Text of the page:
More than 45 per cent of employers who take the preliminary step of analysing the gender pay gap in their workplace take no follow up action, according to data released this morning by the Workplace Gender Equality Agency.
The data covers April 2019 to March 2020 and shows that before the pandemic hit, employers had become complacent about equal pay.
WGEA data shows a disparity in full-time incomes of $15,144, climbing to $25,534 per year, or 20.1 per cent, once bonuses and penalty rates are included.
As noted in the ACTU’s recent report on the impact of the pandemic on women, overall the gender pay gap is actually 30 per cent, factoring in the disproportionate impact of insecure work, fewer hours of work, lower hourly earnings, and less income from bonuses and overtime experienced by women.
The Morrison Government has consistently opposed changes that would give the FWC greater powers to ensure pay equity, as well as a raft of other measures like the living wage, paid Family and Domestic Violence leave, access to secure and enforceable family friendly working arrangements and expanding paid parental leave which would all contribute to closing the gender pay gap.
As noted by Michele O’Neil:
“This is not news to anyone. We don’t need more studies, we don’t need analysis from employers, we need action, backed by the Federal Government, to close the pay gap.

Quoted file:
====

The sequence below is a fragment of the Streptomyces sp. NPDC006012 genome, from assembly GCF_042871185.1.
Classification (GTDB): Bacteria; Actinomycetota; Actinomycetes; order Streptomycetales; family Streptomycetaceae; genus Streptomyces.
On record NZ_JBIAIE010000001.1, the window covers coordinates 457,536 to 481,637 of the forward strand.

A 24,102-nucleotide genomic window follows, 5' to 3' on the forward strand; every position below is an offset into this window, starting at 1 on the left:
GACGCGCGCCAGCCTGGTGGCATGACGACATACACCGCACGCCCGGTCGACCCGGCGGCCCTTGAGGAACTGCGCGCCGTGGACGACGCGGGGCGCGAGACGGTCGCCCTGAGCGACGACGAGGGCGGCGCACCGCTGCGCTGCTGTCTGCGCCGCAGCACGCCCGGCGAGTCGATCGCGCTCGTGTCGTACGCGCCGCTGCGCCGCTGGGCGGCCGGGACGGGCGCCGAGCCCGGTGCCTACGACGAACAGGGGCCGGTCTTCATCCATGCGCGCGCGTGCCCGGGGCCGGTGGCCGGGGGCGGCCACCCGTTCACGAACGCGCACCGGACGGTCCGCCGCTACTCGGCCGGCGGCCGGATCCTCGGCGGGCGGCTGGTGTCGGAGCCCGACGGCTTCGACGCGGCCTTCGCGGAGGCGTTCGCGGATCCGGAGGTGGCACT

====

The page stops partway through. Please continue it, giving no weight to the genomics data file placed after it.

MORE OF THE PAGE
“Employers paying lip service to the pay gap and not following up does nothing to end discrimination and does nothing to address the problem.
“We need committed action from employers to work with unions and close the pay gap.
“The federal government has a role to play here – the recovery presents an opportunity to address insecure work and take a real step towards pay equity, instead the Government has continued to ignore the crisis.
“The WGEA is warning that without action from the Morrison Government the impact of this pandemic on women could set us back a decade. We simply cannot allow that to happen.
“We have released a detailed plan outlining pragmatic changes the Morrison Government could adopt to ensure that the recovery creates jobs for women as well as men and closes the pay gap. We stand ready to work with the Government to ensure that women are not left further behind.”